Old Hyde Park Was a Child's Wonderland PDF  | Print |

Kansas City Star, August 18, 1957

Cave Exploration and Winter Sledding Were Part of the Excitement Half a Century Ago, It is Recalled.

Continuing a series of three articles on the Armour and Warwick boulevards neighborhood is this second story by Mrs. Ann Peppard White. It deals with the Hyde Park district.

By Ann White

The old substantial homes in Hyde Park still stand sturdy and staunch against the tide of business. The area is protected by zoning laws, which do not allow commerce to intrude into the blocks from Thirty-sixth to Thirty-eighth streets, east and west of Warwick boulevard and including Janssen place.

Surrounded by the noise of new commercial construction, this area has an encompassing invisible wall and the homes on the surface (outside) look as they did when they were young more than half a century ago. Duplexes are allowed, but in most cases the façade of homes has not changed. Most homes have a comfortable middle-aged appearance, with casual flower beds, old open front porches screened in for outdoor living. But none have gone in for the new idea of the patio.

* * * * *

Mrs. Harrison Field, the former Madeline Haff, spent her entire life, until her marriage, at the family home at Thirty-sixth and Locust, just around the corner from Hyde Park.

416 E. 36th Street

416 E. 36th Street

From the HPNA collection.

Once the Town’s Edge,

“We were living on the edge of town when I was young,” Mrs. Field said recently, “and Hyde Park was the meeting place for all the neighborhood children. Skating and safe sledding in the winter, picnicking and tennis in the summertime and all kinds of games were our past times. Exploring partiers that often started at the park and went ‘off bounds’ several blocks east led tot he discovery of caves that rimmed a rock ledge along Thirty-ninth, east of Locust. We even took candles and followed an underground stream. I can feel the thrill now of the damp, clammy air“ and the slippery footing.

“Then there was the excitement— in the springtime when a band of gypsies camped for several weeks on the wooded land back of our house, which ran through the new Armour boulevard. We were the first house in the block, and on East Gillham road, which then was called Oak street, there was a woodsy place filled with wild blackberries.

Gillham Road north of 39th Street looking east 1911

“Katherine Harvey and I used to pick berries and gather wild watercress from around a spring at Thirty-ninth and Locust (now the French convent). We’d sell our products to the Guernsey and Murray grocery store at Fortieth and Main. There was always something to do!

[Photograph courtesy of the Parks, Recreation and Boulevards Department of Kansas City, Missouri. 1911. Right stone wall still exists. Remanents of the Santa Fe Trail are north of the middle stone wall.]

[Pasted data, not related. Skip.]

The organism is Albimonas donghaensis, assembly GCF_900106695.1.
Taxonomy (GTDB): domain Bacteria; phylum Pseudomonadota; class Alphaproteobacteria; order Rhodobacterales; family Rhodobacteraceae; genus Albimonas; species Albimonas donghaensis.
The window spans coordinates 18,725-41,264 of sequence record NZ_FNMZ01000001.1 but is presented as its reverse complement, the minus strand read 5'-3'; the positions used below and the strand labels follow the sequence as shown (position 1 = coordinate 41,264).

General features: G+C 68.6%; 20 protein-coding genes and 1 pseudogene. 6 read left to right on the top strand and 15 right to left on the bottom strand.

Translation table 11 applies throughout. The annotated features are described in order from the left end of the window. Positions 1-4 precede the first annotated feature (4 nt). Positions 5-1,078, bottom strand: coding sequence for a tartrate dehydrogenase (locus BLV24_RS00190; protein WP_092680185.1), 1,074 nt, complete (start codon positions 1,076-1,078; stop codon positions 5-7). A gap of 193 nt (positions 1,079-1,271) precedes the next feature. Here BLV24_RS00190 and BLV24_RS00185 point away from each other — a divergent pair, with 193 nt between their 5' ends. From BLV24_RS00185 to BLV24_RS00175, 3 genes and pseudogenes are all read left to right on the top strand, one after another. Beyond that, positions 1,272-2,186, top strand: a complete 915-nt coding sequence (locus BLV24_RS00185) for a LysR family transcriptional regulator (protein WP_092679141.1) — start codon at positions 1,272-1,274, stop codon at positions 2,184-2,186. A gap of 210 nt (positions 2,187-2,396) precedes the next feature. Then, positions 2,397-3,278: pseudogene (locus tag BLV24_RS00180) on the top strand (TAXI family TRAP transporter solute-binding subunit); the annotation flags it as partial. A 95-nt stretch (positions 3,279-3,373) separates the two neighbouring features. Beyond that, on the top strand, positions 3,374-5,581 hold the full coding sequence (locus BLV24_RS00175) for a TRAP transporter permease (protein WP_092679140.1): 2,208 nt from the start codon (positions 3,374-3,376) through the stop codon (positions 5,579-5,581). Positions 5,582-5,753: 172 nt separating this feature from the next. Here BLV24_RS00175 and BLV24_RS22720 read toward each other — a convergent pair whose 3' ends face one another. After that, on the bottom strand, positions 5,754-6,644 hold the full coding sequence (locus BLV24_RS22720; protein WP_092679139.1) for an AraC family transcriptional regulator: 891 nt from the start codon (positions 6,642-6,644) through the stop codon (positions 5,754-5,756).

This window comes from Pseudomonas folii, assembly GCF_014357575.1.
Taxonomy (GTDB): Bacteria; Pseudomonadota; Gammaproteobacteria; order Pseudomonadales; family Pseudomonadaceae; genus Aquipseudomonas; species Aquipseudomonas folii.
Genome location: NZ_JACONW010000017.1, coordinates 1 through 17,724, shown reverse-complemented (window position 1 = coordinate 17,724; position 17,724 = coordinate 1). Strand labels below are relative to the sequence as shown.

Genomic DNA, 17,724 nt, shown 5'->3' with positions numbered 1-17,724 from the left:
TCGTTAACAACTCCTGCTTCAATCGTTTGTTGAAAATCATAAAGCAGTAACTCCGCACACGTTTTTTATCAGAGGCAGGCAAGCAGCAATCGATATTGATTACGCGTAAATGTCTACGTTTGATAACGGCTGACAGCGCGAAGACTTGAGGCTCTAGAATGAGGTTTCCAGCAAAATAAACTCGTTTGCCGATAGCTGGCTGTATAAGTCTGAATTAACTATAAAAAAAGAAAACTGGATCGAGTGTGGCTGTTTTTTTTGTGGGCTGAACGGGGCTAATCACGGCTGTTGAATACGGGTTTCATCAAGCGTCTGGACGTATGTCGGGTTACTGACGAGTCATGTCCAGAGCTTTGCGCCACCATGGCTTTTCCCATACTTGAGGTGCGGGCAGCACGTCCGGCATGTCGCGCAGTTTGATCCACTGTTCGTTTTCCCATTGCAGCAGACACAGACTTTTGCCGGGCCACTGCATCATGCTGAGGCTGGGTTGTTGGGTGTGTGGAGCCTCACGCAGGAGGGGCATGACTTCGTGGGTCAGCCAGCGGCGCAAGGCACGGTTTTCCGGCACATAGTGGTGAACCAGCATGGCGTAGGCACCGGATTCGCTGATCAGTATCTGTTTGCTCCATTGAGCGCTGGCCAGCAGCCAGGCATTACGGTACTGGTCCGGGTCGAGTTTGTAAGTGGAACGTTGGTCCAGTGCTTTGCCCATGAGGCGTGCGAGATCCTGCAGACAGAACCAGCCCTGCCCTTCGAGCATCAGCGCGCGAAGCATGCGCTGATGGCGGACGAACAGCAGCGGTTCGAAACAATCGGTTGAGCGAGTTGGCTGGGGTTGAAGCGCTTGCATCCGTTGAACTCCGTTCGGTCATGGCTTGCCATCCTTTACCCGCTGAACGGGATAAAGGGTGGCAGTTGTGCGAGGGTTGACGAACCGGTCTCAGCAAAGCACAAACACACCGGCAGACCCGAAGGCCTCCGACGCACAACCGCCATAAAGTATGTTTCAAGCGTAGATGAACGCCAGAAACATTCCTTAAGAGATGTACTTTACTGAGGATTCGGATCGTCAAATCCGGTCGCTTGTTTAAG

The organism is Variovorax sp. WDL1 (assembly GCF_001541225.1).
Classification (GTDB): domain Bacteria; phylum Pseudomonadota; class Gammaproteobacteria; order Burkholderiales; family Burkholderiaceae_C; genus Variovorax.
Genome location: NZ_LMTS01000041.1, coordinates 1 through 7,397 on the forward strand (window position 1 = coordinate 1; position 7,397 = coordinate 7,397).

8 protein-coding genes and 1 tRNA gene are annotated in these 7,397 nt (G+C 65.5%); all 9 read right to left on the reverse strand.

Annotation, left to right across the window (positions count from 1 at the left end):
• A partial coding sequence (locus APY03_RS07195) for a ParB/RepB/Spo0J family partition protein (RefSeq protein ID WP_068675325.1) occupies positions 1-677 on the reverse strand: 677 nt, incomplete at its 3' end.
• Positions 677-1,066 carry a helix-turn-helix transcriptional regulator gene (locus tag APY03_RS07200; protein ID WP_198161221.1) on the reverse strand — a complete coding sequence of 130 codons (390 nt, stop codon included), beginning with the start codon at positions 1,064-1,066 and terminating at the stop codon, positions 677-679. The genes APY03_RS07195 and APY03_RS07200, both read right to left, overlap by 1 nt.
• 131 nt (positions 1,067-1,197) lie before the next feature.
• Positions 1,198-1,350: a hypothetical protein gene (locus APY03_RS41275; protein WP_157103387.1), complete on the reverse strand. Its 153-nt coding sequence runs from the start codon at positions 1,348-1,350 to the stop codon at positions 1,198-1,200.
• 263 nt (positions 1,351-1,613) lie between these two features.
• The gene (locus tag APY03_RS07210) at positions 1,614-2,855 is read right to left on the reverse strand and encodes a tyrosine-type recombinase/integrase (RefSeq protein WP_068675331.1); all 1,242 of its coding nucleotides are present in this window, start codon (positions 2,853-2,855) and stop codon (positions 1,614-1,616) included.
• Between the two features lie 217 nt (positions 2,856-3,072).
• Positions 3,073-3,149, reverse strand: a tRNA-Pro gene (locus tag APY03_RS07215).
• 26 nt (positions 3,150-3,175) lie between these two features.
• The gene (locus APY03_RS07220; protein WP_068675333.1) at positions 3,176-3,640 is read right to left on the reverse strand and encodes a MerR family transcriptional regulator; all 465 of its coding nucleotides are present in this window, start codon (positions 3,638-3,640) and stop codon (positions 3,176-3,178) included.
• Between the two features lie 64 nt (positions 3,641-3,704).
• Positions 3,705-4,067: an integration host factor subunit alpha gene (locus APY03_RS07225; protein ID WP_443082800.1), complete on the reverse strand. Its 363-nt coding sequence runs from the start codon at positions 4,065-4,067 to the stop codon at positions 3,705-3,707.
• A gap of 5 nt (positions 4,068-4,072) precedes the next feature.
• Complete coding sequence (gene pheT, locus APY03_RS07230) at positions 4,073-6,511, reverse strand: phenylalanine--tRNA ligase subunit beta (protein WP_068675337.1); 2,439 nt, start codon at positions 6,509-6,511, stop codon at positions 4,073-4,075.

The Riding Lesson.

“I haven’t forgotten the fun of taking riding lessons from Dr. St. Clair Streett’s groom. He held classes on what is now the parade grounds south of Thirty-ninth, and in crisp German accept instructed us in posting. “One, two, three!” Some of the children in the classes were Fred Harvey, Katherine Harvey, Mary Augusta Armour (now Mrs. James Dunn), Abby Hagerman (now Mrs. Morrison Shafroth) and Dorothy Marsh.

“There was always something thrilling to do—gypsies, caves—and with childish imagination we peopled the place with wagon trains and Indians for the Santa Fe Trail had really passed this way, with a stop at our spring for water.”

* * * * *

Mrs. Sterrett Titus, formerly Polly Root, remembers Hyde park at the beginning of this century when the entire area was surrounded by a high iron fence and belonged exclusively to the neighbors. There was a private playground for the children, the iron gates were locked and one had to have a key to enter.

“We neighbor children had a whole kingdom of our own.” Mrs. Titus recalled recently “and it seemed so big—a great place to play ‘run, sheep, run’ in the springtime. Some of the boys in the neighborhood—Fred Harvey, Carroll Haff, Raymond White, the Gregory brothers and Alfred Benjamin—discovered a dark cave at the south and held secret meetings there, girls were not allowed!

“At the extreme southern end was a natural pool and we were forbidden to go in the water; but, occasionally, we just happened to fall in. There would be a sham rescue with the gang splashing around until the caretaker of the park shooed us away. He was a pleasant, friendly person, but couldn’t speak, so he waved and clapped his hands. We called him ‘Mr. Dummy,’ not only because when he was trimming a tree one day, he sawed a limb off while sitting on the extreme end and had a bad tumble!

Loved the Winters

“I think we enjoyed the winter times in the park most of all—such steep hills to go down ‘belly-buster,’ sliding swift and safe into the hollow.

“Our fathers took over the park sometimes when a Scotchman, Stanly Young, showed them a new game for Kansas City—golf. And in only one year or two, the young men became so enthusiastic they sent back to Scotland for proper clubs and rented Hugh and Seth Ward’s big pasture. Thus was formed the Kansas City Country club on the land which is now Loose park. I have often heard this was the first golf course west of the Mississippi.

“It was a neighboring place to live—lots of home-made family fun and excitement, too.

“The elm trees along Warwick were small, straight saplings, and Colonel William Rockhill Nelson had them planted, we heard, so he could have a shady lane to drive to his country home, Oak Hall, located on the site of the Nelson Gallery.”